If you were to imagine the ultimate laboratory specimen engineered for combat sports domination, you'd likely dream up a physically daunting, hyper-trained fighter intent on destruction. He'd need to have the kind of physique that can give opponents fits and the wealth of skills to maximize what that frame offers him.
He'd be the stuff of nightmares—he'd be Alistair Overeem.
Just look at the photo above. Before we begin to digress with rants over the effects of artificial enhancement, let's remind ourselves that his body—that surreal layer of muscle packed onto even more muscle—is routinely used to inflict harm to opponents.
He's a terror with the training to back up the appearance—a fact that makes it strange to question whether he can ever prove himself in the UFC.
Perhaps that's the consequence of his obliteration at the hands of Antonio Silva, a defeat so jaw dropping that the UFC deemed it as the biggest upset of the first half of 2013. Referee Herb Dean struggled to restrain an enraged Silva yelling atop the collapsed body of Overeem.
On its surface, it seemed so clear: Silva burst the "Ubereem" bubble by demonstrating that, after returning from a brief suspension for elevated testosterone, the Dutch superstar wasn't ever UFC caliber.
Yet as is often the case in MMA, there were more wrinkles to the story.
Overeem lost for a reason even more disappointing—he was outstruck by a fighter with nowhere near his striking pedigree or skill set. He was beaten at his own game because of pure arrogance.
Rather than initiating the clinch work and knees that had brought him a wealth of success, he instead chose to press toward Silva with his hands at his waist and his chin in the air.
His demise at UFC 156 was no fault other than his own—he had accomplished the unthinkable by buying into his own hype.
Nevertheless, make no mistake about it: Overeem is one of the most accomplished combat sports athletes in history, if not the most accomplished. The first and only fighter to hold titles in both MMA and the venerable K-1 kickboxing grand prix, he has crafted a lethal offense based on tactical punches, relentless knees and laser-guided kicks.
Why didn't he employ any of these assets against Silva?
Bleacher Report's Jack Slack delves into the psychological misfirings that have led Overeem to his current state of affairs:
Overeem could have brutalized Bigfoot in the clinch or bludgeoned him with kicks and heavy punches. Instead, he chose to dance around, slip punches with no guard up to protect himself and generally try to prove through unnecessary means the end which we all already knew—that he was a better fighter than Bigfoot. This brings me to the sad conclusion about Alistair Overeem. He should be able to beat just about everyone who is put in front of him, but he probably won't. If he did match up against Dos Santos—as we have all wanted for so long—I would put money on him being able to hang decently on the feet with Dos Santos. I would also expect Overeem to completely avoid moving to the clinch, working his trips or doing work in any of the areas in which he has an advantage.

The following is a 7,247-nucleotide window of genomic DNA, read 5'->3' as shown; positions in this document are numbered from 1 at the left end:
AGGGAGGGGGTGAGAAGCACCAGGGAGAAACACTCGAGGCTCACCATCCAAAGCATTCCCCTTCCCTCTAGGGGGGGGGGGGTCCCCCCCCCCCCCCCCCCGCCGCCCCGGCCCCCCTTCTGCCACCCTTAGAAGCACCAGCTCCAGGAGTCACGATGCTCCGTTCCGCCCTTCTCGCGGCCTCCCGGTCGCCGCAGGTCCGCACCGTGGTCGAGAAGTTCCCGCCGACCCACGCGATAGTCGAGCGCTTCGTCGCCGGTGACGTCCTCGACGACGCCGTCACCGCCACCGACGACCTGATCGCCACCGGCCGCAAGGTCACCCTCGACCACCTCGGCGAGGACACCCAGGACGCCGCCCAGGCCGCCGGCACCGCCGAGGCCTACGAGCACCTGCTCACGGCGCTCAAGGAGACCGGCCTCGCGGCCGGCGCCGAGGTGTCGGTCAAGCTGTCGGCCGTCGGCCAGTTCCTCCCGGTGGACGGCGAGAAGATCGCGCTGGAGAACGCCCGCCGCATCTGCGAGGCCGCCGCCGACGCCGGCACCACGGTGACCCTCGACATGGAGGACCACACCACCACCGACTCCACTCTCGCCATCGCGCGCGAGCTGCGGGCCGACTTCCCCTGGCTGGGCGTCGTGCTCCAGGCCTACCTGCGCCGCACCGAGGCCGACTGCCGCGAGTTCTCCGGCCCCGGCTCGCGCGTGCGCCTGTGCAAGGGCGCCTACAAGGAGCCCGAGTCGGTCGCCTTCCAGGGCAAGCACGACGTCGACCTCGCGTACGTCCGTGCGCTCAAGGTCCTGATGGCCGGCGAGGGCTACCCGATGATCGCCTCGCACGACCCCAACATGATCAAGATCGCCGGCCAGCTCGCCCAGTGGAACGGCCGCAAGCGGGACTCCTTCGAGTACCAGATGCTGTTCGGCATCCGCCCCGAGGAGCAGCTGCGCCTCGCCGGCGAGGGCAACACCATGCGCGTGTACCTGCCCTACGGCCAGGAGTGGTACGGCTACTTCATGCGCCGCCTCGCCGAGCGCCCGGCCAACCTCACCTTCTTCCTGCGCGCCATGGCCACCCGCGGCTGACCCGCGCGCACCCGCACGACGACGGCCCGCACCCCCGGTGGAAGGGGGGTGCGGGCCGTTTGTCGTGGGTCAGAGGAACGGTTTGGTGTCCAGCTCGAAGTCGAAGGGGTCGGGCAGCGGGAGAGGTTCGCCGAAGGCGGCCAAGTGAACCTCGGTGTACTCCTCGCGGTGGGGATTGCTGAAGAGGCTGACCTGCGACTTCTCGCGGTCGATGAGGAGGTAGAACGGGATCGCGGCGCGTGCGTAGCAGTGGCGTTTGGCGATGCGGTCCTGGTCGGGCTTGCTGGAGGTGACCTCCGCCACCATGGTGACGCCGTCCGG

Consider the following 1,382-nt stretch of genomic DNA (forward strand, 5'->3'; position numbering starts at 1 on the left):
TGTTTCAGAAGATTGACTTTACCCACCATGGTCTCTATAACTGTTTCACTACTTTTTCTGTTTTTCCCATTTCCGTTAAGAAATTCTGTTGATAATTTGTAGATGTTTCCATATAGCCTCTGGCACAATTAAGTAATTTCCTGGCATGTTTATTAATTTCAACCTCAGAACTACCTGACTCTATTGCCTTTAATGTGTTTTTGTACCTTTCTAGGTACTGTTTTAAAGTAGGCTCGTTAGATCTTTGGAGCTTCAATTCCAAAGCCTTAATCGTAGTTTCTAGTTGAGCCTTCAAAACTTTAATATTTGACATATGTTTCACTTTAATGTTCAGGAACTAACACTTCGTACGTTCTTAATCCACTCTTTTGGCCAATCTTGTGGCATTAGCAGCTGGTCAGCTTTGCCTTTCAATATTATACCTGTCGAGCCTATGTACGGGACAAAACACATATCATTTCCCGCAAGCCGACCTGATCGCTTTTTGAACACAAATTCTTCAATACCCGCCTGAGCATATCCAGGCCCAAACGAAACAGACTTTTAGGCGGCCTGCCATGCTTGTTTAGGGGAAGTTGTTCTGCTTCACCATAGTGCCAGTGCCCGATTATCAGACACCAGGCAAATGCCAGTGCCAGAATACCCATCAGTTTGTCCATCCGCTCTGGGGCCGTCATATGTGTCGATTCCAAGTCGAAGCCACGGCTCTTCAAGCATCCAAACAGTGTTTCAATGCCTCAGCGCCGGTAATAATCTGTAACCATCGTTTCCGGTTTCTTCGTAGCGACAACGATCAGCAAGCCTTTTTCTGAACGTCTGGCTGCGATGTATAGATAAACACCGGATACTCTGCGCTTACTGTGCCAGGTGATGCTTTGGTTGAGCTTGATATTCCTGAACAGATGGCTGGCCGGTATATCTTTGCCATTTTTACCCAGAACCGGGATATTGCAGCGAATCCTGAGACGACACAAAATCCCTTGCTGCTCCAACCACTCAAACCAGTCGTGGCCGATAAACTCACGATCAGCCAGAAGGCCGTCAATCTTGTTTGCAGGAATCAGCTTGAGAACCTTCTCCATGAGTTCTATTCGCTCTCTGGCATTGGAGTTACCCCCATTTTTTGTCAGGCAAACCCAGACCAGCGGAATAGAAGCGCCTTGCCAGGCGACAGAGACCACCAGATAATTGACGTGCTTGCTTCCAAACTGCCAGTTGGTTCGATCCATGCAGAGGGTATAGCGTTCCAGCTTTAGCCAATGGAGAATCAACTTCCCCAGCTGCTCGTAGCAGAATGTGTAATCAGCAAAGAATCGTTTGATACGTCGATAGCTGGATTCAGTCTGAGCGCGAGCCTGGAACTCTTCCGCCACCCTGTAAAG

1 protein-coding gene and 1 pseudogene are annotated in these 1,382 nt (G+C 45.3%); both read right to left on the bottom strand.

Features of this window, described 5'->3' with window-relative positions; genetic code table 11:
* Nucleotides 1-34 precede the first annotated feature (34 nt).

When analyzing Overeem's chances at continued success, it's important to be mindful of his experience—and that applies in both the positive and negative sense. Casual fans may forget that he underwent a brutal year-and-a-half in his professional history—starting with a May 2006 submission loss to Fabricio Werdum and ending with a September 2007 KO loss to Sergei Kharitonov—that resulted in five brutal defeats in a short time frame.
That kind of mental baggage can stay with a fighter long after its expiration date.
But without a UFC belt to his name, many fans are unconcerned with his former accomplishments.
Regardless of the circumstances or justifications, the reality remains the same: Overeem was so brutally stopped by Silva that his next fight against Travis Browne at the launch of Fox Sports 1 on August 17 will be viewed as less of a comeback and more of a revival.
Over his storied 36-12-1 record, Overeem has battled opponents inside every known battleground of combat sports and endured a deluge of criticism the entire time.
Despite the recent setbacks, his head seems to be in the right place. In an interview with Bleacher Report's Damon Martin, Overeem revealed that his sights are locked on the UFC Heavyweight Championship.
"I believe that both Browne and myself are top ranked fighters and the winner of this fight will be one step closer in getting a title shot, so in that sense I know this fight can put me right on track as I still have one goal in life and that's becoming the UFC heavyweight champion."
Though it's positive to hear that he's still determined to sit atop the division, Overeem can't underestimate the challenge in his return fight. Browne's 14-1 record includes 10 knockouts.
Most recently, Gabriel Gonzaga felt the force of Browne's aggression.
To put himself back on the radar, Overeem will have to act as if the challenge was never even a concern. To get back into title contention, he'll need to plow through Browne like attentive fans expect him to.
Will Alistair Overeem fully realize his potential in the UFC?
Sitting comfortably at No. 6 in the official UFC heavyweight rankings, he is in a prime position to make people forget about what happened between delivering a brutal liver kick against Brock Lesnar and the present. He can continue to enter the Octagon with the type of striking skills that no other man can hope to rival.
If he expects to challenge for the UFC heavyweight strap, he will need to remind the world why he earned the nickname "Demolition Man."
Artem Moshkovich is a Featured Columnist for Bleacher Report. Follow him on Twitter for MMA news and more.